If you love syrups, you can check out my article on the best homemade pancake syrups.
You can also take a look at these best ever golden syrup substitutions!
One of my favourite syrups is an apple syrup – super simple to make and so full of flavour!
Or for something a little more exotic, you can make yourself a delicious salted rum dulce de leche sauce – perfect for a boozy twist to toppings.
Or if you’d like to hear about our latest recipes, why not subscribe to our newsletter?
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- 175 ml (¾ cups) water
- 450 g (2 ¼ cups) white sugar caster or granulated
- 50 g (¼ cups) light brown soft sugar optional or more white sugar
- 1 tablespoon lemon juice fresh or bottled
- Stir water and the sugars together in a small saucepan, bringing it to a boil.
- Once boiling, lower the heat to a gentle simmer and stir in the lemon juice.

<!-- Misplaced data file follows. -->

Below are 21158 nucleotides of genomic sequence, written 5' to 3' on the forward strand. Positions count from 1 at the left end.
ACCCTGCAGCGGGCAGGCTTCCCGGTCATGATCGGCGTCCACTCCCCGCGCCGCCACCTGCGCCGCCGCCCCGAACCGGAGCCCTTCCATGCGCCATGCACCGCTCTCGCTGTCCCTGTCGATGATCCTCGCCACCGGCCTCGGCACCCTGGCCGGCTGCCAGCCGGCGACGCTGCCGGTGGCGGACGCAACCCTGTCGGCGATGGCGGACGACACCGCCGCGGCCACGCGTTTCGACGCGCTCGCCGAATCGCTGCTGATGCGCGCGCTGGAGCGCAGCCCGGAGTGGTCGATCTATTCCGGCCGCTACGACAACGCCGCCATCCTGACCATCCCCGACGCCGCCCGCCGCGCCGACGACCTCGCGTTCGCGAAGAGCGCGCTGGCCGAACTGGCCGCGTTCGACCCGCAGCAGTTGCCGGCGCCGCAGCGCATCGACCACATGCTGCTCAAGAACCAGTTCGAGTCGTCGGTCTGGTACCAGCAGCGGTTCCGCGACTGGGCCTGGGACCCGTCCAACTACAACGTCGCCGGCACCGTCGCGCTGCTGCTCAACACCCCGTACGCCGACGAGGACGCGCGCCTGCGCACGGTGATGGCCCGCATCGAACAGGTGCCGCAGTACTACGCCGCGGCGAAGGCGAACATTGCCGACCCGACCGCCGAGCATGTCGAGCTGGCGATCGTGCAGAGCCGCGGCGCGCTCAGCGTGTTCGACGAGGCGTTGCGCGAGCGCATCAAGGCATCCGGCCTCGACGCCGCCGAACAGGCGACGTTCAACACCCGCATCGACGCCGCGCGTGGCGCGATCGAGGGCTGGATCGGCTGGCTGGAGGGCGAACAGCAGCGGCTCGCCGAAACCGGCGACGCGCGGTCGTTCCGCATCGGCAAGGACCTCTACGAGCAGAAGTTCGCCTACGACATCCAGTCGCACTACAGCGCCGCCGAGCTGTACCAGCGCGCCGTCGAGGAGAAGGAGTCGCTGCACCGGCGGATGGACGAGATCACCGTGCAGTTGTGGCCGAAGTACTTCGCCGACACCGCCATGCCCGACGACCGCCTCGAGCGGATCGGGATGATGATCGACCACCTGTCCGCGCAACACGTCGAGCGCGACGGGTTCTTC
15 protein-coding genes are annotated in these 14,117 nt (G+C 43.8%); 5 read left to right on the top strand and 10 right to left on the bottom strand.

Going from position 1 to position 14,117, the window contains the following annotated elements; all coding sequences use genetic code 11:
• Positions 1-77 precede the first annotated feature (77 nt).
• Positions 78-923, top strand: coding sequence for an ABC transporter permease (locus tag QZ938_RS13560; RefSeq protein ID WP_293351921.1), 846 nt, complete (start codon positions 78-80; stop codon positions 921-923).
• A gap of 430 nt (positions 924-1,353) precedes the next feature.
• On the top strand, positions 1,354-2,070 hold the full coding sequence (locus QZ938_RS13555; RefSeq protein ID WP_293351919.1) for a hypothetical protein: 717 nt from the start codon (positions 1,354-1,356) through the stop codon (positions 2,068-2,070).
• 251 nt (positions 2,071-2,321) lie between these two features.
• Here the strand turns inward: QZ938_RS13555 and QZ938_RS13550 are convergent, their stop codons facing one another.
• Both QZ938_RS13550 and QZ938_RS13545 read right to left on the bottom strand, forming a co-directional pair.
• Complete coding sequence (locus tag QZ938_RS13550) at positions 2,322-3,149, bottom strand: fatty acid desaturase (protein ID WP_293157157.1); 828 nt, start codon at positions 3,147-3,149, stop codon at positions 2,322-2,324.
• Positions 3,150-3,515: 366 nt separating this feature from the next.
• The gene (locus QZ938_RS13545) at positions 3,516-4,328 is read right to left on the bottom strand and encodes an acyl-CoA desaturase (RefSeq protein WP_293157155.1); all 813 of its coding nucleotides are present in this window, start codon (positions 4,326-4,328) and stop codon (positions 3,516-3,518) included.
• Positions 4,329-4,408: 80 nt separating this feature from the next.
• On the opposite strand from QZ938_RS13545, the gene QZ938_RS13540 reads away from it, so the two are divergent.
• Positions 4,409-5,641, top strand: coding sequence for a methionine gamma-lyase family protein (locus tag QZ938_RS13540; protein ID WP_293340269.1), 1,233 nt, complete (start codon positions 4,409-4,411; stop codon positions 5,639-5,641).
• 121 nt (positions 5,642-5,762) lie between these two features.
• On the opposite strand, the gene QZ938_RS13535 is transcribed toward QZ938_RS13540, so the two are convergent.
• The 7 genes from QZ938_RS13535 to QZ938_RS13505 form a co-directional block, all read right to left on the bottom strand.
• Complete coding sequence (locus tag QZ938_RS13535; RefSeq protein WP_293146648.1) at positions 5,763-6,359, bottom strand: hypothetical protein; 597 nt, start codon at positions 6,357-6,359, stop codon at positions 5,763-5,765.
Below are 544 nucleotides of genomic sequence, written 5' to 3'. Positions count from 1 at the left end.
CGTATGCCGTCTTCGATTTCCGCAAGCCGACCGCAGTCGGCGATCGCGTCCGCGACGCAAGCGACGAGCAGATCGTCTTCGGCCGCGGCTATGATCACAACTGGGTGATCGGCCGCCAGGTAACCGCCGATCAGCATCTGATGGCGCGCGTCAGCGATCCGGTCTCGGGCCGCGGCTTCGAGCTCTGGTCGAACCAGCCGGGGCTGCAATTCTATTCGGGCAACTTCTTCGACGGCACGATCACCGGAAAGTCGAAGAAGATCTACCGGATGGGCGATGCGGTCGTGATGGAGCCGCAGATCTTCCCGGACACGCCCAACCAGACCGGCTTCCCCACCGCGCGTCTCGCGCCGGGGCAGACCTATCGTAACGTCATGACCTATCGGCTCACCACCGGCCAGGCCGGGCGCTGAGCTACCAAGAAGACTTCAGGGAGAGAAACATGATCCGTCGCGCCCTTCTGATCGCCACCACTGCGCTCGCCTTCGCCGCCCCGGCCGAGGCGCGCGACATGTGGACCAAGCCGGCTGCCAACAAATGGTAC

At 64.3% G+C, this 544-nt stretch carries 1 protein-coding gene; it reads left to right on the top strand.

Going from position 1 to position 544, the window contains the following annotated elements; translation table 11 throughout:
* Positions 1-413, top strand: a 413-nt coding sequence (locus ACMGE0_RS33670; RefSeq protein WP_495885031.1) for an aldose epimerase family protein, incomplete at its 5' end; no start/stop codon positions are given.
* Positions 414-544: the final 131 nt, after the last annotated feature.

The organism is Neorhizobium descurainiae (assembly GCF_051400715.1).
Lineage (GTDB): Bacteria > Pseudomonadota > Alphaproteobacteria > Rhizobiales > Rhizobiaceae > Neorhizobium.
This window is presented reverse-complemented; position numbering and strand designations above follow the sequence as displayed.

- Let the mixture simmer (gentle bubbling) without stirring for 30mins until you get a rich golden amber colour.
- Remove the pan from the heat and allow it to cool for 10mins before pouring it into a sterile glass jar, leaving uncovered.
- Allow the syrup to cool completely (roughly 45mins) before screwing on the lid for storage.
- This recipe makes roughly 600g / 21oz of golden syrup.
- You can replace the light brown sugar with more white sugar of the same amount.
- You can store golden syrup at room temperature in an airtight sterile jar for up to 1 month.
Nutritional information is an estimate based on an online nutritional calculator, actual values may vary.